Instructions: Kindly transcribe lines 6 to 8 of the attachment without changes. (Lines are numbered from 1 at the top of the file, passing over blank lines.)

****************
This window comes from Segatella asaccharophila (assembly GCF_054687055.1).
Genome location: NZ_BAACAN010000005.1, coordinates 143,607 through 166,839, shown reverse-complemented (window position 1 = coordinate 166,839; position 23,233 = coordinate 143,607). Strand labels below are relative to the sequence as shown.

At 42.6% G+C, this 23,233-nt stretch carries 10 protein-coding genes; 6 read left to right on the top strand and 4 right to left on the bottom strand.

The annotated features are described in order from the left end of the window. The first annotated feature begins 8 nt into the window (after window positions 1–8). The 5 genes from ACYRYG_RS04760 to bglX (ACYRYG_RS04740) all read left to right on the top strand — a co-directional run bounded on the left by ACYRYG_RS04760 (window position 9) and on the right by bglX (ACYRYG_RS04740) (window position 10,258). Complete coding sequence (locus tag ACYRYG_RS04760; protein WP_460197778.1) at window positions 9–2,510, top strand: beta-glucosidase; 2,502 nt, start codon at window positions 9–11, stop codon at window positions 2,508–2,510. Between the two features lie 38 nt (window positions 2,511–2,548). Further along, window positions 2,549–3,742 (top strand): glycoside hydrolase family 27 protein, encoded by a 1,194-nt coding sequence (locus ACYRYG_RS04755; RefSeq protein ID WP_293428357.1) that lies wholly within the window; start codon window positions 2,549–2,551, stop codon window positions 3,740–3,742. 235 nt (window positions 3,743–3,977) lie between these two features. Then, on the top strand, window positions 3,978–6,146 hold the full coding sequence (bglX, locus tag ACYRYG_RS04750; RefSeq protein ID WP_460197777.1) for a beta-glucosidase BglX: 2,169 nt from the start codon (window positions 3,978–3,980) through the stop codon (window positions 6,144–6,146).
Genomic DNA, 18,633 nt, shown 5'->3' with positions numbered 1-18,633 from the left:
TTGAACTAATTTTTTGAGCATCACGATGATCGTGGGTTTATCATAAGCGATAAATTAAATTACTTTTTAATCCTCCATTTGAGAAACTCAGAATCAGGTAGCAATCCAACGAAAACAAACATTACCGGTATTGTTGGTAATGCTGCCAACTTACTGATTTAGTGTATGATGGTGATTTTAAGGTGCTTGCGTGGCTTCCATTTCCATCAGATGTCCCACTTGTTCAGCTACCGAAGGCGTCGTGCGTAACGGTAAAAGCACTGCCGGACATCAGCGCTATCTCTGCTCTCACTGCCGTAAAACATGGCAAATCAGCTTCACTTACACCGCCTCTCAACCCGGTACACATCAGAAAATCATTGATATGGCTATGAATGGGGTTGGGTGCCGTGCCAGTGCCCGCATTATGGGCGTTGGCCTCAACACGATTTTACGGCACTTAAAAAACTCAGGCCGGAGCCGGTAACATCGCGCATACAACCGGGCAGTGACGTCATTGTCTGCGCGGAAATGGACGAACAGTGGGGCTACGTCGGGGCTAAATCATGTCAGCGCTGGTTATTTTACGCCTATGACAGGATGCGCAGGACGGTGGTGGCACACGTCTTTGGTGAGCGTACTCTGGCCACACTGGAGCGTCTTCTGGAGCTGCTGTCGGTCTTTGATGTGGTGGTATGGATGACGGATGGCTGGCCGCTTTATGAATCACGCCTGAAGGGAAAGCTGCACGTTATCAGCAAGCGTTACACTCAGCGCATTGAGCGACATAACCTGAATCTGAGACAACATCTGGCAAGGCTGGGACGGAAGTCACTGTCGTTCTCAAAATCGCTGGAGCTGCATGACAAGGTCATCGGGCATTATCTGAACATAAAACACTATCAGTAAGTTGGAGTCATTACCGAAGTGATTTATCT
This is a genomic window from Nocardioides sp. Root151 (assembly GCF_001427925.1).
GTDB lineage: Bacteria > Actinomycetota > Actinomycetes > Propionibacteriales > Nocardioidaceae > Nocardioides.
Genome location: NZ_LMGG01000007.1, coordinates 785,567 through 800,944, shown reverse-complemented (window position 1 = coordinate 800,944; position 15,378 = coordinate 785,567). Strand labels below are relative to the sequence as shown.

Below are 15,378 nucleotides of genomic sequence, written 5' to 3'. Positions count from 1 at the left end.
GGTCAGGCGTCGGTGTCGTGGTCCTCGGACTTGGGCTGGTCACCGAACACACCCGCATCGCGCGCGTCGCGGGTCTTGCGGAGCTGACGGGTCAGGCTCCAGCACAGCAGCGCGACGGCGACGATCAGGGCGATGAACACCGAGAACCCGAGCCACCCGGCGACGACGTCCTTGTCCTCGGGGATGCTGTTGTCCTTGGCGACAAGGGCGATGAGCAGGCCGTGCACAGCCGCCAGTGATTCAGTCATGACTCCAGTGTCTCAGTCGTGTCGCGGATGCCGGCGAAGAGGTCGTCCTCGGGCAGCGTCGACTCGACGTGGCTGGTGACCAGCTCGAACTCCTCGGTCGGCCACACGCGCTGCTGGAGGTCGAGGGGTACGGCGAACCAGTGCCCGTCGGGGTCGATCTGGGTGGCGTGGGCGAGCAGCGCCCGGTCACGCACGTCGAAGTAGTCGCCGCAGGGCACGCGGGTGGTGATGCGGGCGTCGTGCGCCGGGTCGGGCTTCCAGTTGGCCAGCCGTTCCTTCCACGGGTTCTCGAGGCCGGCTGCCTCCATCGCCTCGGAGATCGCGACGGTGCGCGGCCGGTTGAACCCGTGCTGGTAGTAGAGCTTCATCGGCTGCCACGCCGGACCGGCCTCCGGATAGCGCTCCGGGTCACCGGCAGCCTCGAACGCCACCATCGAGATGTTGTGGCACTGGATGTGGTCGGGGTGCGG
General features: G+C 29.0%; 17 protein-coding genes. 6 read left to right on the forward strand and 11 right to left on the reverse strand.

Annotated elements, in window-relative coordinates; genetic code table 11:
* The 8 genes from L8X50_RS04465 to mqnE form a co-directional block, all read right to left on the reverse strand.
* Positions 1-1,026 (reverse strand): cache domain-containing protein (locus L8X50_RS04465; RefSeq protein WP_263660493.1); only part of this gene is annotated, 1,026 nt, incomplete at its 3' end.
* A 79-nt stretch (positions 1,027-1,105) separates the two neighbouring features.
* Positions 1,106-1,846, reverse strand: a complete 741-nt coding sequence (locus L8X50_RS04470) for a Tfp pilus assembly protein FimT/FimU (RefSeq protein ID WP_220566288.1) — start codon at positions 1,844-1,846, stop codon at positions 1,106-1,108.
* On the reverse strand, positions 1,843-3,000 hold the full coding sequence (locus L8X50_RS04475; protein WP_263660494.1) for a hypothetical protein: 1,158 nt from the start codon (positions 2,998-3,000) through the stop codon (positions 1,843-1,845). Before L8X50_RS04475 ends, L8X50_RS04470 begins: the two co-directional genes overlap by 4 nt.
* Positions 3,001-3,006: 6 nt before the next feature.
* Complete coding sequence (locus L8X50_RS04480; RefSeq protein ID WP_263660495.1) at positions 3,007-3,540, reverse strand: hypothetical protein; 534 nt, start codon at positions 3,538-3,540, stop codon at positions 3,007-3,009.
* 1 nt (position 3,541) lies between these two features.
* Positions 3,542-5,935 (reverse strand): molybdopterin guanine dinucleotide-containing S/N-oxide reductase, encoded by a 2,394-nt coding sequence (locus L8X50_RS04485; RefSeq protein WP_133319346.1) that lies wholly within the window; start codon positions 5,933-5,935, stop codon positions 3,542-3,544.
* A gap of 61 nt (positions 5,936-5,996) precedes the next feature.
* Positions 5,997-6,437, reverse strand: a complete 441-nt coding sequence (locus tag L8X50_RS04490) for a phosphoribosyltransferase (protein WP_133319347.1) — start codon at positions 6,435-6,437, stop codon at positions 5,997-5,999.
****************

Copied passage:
TTGAACTAATTTTTTGAGCATCACGATGATCGTGGGTTTATCATAAGCGATAAATTAAATTACTTTTTAATCCTCCATTTGAGAAACTCAGAATCAGGTAGCAATCCAACGAAAACAAACATTACCGGTATTGTTGGTAATGCTGCCAACTTACTGATTTAGTGTATGATGGTGATTTTAAGGTGCTTGCGTGGCTTCCATTTCCATCAGATGTCCCACTTGTTCAGCTACCGAAGGCGTCGTGCGTAACGGTAAAAGCACTGCCGGACATCAGCGCTATCTCTGCTCTCACTGCCGTAAAACATGGCAAATCAGCTTCACTTACACCGCCTCTCAACCCGGTACACATCAGAAAATCATTGATATGGCTATGAATGGGGTTGGGTGCCGTGCCAGTGCCCGCATTATGGGCGTTGGCCTCAACACGATTTTACGGCACTTAAAAAACTCAGGCCGGAGCCGGTAACATCGCGCATACAACCGGGCAGTGACGTCATTGTCTGCGCGGAAATGGACGAACAGTGGGGCTACGTCGGGGCTAAATCATGTCAGCGCTGGTTATTTTACGCCTATGACAGGATGCGCAGGACGGTGGTGGCACACGTCTTTGGTGAGCGTACTCTGGCCACACTGGAGCGTCTTCTGGAGCTGCTGTCGGTCTTTGATGTGGTGGTATGGATGACGGATGGCTGGCCGCTTTATGAATCACGCCTGAAGGGAAAGCTGCACGTTATCAGCAAGCGTTACACTCAGCGCATTGAGCGACATAACCTGAATCTGAGACAACATCTGGCAAGGCTGGGACGGAAGTCACTGTCGTTCTCAAAATCGCTGGAGCTGCATGACAAGGTCATCGGGCATTATCTGAACATAAAACACTATCAGTAAGTTGGAGTCATTACCGAAGTGATTTATCT
This is a genomic window from Nocardioides sp. Root151 (assembly GCF_001427925.1).
GTDB lineage: Bacteria > Actinomycetota > Actinomycetes > Propionibacteriales > Nocardioidaceae > Nocardioides.